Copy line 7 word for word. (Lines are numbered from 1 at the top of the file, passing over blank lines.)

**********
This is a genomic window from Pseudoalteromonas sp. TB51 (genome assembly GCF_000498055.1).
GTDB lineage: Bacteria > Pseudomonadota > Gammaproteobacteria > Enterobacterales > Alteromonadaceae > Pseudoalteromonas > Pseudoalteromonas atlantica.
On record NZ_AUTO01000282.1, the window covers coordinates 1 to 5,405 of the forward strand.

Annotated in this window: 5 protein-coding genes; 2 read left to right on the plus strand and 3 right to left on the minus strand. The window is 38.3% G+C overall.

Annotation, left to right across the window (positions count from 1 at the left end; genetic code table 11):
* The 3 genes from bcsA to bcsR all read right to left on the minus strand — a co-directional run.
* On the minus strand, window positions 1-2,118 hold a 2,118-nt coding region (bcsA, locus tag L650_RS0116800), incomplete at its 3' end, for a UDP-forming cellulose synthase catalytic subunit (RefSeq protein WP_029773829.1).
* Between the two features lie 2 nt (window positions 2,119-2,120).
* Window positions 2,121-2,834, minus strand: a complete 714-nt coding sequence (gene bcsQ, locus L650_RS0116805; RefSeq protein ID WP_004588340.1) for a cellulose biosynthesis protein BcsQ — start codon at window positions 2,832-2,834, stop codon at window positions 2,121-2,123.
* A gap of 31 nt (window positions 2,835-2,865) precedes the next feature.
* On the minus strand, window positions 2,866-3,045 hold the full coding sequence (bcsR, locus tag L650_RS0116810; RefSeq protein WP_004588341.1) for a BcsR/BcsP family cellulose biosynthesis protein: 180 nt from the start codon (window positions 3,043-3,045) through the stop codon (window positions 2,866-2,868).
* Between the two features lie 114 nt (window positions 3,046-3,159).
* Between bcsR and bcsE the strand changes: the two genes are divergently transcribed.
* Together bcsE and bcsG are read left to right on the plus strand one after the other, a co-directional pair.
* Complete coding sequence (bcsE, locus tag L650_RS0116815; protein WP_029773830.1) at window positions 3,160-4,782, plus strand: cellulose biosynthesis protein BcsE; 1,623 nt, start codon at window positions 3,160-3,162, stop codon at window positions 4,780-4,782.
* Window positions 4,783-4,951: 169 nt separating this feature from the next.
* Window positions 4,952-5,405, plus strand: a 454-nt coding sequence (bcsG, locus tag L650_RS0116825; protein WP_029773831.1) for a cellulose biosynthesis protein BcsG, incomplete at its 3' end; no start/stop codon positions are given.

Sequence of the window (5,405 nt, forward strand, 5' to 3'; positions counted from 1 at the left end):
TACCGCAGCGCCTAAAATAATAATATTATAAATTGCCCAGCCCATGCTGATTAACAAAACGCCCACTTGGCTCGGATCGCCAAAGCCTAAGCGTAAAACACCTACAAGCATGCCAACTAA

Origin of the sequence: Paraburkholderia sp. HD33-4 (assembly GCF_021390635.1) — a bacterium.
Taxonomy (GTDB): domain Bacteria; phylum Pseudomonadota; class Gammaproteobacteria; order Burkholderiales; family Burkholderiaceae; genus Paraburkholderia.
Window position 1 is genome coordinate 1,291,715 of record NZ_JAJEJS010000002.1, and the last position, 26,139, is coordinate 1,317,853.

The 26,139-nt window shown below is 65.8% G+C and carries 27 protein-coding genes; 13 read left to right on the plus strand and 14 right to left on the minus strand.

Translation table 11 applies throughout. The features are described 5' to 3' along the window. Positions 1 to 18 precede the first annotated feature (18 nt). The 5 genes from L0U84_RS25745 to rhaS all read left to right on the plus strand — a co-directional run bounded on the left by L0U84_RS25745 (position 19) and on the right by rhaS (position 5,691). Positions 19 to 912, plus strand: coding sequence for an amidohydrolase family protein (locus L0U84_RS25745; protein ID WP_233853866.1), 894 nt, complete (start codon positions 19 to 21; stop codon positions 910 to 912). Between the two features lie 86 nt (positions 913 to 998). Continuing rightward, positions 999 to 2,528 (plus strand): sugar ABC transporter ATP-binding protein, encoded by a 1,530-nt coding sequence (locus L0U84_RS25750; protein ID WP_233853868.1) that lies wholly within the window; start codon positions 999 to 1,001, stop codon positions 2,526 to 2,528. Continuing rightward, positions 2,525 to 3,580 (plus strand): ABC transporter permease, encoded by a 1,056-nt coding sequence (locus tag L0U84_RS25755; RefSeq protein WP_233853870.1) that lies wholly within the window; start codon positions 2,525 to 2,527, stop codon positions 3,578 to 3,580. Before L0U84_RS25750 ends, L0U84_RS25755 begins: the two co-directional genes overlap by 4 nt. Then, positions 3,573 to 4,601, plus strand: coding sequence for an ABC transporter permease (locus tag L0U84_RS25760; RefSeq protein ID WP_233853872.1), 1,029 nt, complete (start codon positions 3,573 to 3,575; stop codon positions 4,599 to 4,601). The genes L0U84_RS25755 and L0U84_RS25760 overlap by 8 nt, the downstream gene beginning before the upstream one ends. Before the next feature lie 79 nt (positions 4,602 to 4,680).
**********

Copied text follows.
* On the minus strand, window positions 1-2,118 hold a 2,118-nt coding region (bcsA, locus tag L650_RS0116800), incomplete at its 3' end, for a UDP-forming cellulose synthase catalytic subunit (RefSeq protein WP_029773829.1).